and I did not speak out because I was not a trade unionist.
  Then they came for me
  and there was no one left to speak out for me.

DBS CEO has cancer

Jan 29, 2009
SINGAPORE'S DBS Group , Southeast Asia's biggest bank, said on Thursday that Chief Executive Richard Stanley, who was hired in May last year, is suffering from leukemia. Koh Boon Hwee, the bank's chairman, will take charge of the bank during Stanley's three to six months' absence for medical treatment, the bank said in a statement.

DBS shares were suspended from trading on Thursday morning before the announcement and resumed trade around 11.30am. By 11.35am, DBS shares were down 0.8 per cent at $5.17, underperforming a decline of 0.3 per cent in the benchmark Straits Times Index .
Mr Stanley, 48, was hired last year from Citigroup with an aim to expand the bank's reach beyond its two core markets, Singapore and Hong Kong.

The bank said Mr Stanley has been diagnosed with 'acute myelogenous leukemia' and has started undergoing medical treatment in Singapore.

A surgeon at a Singapore hospital, who declined to be named because he is not authorised to speak to the media, told Reuters that acute myelogenous leukemia is a fast-spreading cancer of the blood that requires immediate chemotherapy and a bone marrow transplant at a later date.

Analysts said the bank's strategy would not change during Stanley's absence because DBS was in defensive posture amid a global economic downturn.

'If he is out of action, then the critical decisions will be delayed until his situation stabilises or DBS finds an alternative,' said David Lum, an analyst at Daiwa Institute of Research.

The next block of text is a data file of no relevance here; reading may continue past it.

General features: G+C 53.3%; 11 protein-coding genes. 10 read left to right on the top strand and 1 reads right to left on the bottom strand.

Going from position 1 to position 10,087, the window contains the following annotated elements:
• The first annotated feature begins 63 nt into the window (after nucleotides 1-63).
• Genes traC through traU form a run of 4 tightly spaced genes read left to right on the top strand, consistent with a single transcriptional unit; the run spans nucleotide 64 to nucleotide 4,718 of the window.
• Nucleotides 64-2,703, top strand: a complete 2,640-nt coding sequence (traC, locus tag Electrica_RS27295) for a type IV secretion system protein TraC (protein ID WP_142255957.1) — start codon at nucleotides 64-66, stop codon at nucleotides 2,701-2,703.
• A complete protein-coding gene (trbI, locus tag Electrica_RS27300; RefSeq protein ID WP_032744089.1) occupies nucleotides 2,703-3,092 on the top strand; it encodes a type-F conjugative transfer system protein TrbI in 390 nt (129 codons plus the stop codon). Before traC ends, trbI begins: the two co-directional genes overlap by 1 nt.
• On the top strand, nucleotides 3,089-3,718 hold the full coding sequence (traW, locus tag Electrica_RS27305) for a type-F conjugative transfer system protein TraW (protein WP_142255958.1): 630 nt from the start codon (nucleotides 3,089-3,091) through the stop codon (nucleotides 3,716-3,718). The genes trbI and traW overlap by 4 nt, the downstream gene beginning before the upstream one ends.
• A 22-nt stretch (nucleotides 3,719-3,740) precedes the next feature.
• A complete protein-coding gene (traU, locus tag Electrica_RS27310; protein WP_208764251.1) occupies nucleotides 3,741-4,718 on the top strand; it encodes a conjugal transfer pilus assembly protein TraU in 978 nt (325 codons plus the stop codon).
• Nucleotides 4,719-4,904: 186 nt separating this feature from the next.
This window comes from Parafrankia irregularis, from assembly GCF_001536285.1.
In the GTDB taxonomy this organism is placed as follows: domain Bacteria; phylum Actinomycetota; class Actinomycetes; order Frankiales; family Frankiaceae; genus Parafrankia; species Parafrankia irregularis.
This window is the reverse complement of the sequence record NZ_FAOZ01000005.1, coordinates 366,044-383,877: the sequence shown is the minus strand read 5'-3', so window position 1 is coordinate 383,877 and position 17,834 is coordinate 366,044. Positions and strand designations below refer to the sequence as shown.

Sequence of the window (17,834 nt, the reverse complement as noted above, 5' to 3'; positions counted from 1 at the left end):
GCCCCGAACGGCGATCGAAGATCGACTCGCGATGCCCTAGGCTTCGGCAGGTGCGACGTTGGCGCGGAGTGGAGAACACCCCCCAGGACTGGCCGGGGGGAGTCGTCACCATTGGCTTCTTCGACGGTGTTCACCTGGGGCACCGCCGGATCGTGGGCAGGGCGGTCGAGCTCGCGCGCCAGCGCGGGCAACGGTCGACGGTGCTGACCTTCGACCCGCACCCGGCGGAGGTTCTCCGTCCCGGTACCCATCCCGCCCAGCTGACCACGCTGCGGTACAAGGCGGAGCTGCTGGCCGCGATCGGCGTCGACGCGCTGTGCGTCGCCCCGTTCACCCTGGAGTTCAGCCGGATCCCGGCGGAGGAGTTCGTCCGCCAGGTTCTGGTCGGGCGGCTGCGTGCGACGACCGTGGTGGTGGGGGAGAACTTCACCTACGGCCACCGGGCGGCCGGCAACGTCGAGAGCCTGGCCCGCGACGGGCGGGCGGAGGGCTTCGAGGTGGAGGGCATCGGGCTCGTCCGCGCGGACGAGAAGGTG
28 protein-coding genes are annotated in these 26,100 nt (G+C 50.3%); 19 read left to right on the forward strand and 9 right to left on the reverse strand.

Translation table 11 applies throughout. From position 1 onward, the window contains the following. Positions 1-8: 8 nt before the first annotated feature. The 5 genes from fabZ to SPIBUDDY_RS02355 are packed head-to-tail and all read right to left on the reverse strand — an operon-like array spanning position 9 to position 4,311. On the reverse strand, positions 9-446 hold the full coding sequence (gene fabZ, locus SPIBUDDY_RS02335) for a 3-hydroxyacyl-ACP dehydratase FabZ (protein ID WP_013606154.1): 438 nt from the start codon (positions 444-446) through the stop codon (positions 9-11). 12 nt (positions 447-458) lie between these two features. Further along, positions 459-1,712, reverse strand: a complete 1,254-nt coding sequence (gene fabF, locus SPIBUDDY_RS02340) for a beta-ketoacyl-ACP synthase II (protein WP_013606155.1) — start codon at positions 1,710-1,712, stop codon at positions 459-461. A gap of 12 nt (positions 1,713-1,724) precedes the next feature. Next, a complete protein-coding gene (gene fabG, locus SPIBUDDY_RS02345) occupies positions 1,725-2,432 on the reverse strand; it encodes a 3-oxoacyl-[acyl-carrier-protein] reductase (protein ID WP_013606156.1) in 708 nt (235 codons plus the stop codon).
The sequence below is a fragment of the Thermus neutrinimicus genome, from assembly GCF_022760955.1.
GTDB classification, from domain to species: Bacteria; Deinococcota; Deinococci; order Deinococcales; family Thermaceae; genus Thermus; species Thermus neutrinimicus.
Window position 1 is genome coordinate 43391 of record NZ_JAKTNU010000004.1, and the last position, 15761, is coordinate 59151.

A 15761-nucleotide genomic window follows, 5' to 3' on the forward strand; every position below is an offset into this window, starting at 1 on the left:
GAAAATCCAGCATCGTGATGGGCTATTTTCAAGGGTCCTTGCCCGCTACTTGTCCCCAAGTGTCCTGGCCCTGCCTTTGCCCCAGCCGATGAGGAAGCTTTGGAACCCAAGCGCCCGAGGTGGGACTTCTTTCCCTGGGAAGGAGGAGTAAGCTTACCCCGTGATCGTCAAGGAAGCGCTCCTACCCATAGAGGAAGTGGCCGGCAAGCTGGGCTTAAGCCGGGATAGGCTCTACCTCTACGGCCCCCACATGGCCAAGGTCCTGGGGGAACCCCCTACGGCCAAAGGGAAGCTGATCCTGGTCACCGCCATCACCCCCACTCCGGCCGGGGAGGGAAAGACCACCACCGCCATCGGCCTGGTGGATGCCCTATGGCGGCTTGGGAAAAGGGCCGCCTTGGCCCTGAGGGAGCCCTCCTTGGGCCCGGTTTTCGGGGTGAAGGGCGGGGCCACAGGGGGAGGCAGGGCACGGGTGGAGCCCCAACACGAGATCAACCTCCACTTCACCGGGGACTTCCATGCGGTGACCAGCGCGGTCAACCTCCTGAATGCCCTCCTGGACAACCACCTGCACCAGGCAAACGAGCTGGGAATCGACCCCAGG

The bank said Mr Stanley sought treatment for what appeared to be ordinary flu-like symptoms on Monday after experiencing a cough and high fever during the Lunar New Year weekend.

He was hospitalised the following day and his medical condition was confirmed this morning, the bank said, adding that Mr Stanley's illness is treatable.

DBS reports its fourth-quarter results on Feb 13. --

A voice from the generation of the 40s/50s

Dear Kin Lian,

I am inspired by your exemplary mission to help redress injustice and rectify wrong public policies that are detrimental to nation building and also oppressive to the poor and average Singaporeans.

I appeal to you to raise awareness of the pride of aged Singaporeans who have toiled thick and thin with the PAP to build Singapore over the last 50 years. Now these senior citizens are left with little welfare from the state which they had sacrificed so much to help build Singapore to a first world economy. Instead they were told to work as long as they can, not because they like to, but because they have to bring in extra income to support a decent "golden" lifestyle. They are so afraid to fall sick because hospitalization and wipe out their hard earned savings and put extra burden on their struggling children.